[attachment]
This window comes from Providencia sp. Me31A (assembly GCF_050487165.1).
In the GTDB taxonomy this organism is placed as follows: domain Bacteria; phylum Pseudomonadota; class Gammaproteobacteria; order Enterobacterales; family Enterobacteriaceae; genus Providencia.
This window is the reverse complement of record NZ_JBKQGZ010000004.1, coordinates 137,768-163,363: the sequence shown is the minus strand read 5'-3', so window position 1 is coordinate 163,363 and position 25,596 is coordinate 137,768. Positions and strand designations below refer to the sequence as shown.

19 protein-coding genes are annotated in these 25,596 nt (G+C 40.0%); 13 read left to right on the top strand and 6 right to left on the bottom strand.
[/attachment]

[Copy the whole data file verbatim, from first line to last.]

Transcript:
This window comes from Providencia sp. Me31A (assembly GCF_050487165.1).
In the GTDB taxonomy this organism is placed as follows: domain Bacteria; phylum Pseudomonadota; class Gammaproteobacteria; order Enterobacterales; family Enterobacteriaceae; genus Providencia.
This window is the reverse complement of record NZ_JBKQGZ010000004.1, coordinates 137,768-163,363: the sequence shown is the minus strand read 5'-3', so window position 1 is coordinate 163,363 and position 25,596 is coordinate 137,768. Positions and strand designations below refer to the sequence as shown.

19 protein-coding genes are annotated in these 25,596 nt (G+C 40.0%); 13 read left to right on the top strand and 6 right to left on the bottom strand.